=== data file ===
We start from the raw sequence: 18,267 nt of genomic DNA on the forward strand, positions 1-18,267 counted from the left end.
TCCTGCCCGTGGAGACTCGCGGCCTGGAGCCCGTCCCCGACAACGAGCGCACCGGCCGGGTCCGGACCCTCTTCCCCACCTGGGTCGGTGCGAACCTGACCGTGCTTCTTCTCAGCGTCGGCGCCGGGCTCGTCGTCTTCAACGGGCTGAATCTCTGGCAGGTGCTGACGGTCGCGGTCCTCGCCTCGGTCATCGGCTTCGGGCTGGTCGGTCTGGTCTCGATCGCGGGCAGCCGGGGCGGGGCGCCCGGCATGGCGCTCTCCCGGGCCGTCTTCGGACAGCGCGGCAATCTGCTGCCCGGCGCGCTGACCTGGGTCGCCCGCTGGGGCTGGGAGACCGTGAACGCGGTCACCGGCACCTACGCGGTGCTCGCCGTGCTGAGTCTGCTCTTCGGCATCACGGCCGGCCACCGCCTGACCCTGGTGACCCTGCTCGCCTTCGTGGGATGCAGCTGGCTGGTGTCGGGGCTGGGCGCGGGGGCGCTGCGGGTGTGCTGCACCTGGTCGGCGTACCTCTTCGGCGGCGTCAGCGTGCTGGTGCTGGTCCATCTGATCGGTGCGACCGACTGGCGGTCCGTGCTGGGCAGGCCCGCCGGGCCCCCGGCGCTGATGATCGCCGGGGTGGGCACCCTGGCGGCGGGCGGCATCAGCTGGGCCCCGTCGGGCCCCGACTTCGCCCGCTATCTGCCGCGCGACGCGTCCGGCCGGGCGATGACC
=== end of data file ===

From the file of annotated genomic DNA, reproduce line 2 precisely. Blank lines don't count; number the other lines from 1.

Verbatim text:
TCCTGCCCGTGGAGACTCGCGGCCTGGAGCCCGTCCCCGACAACGAGCGCACCGGCCGGGTCCGGACCCTCTTCCCCACCTGGGTCGGTGCGAACCTGACCGTGCTTCTTCTCAGCGTCGGCGCCGGGCTCGTCGTCTTCAACGGGCTGAATCTCTGGCAGGTGCTGACGGTCGCGGTCCTCGCCTCGGTCATCGGCTTCGGGCTGGTCGGTCTGGTCTCGATCGCGGGCAGCCGGGGCGGGGCGCCCGGCATGGCGCTCTCCCGGGCCGTCTTCGGACAGCGCGGCAATCTGCTGCCCGGCGCGCTGACCTGGGTCGCCCGCTGGGGCTGGGAGACCGTGAACGCGGTCACCGGCACCTACGCGGTGCTCGCCGTGCTGAGTCTGCTCTTCGGCATCACGGCCGGCCACCGCCTGACCCTGGTGACCCTGCTCGCCTTCGTGGGATGCAGCTGGCTGGTGTCGGGGCTGGGCGCGGGGGCGCTGCGGGTGTGCTGCACCTGGTCGGCGTACCTCTTCGGCGGCGTCAGCGTGCTGGTGCTGGTCCATCTGATCGGTGCGACCGACTGGCGGTCCGTGCTGGGCAGGCCCGCCGGGCCCCCGGCGCTGATGATCGCCGGGGTGGGCACCCTGGCGGCGGGCGGCATCAGCTGGGCCCCGTCGGGCCCCGACTTCGCCCGCTATCTGCCGCGCGACGCGTCCGGCCGGGCGATGACC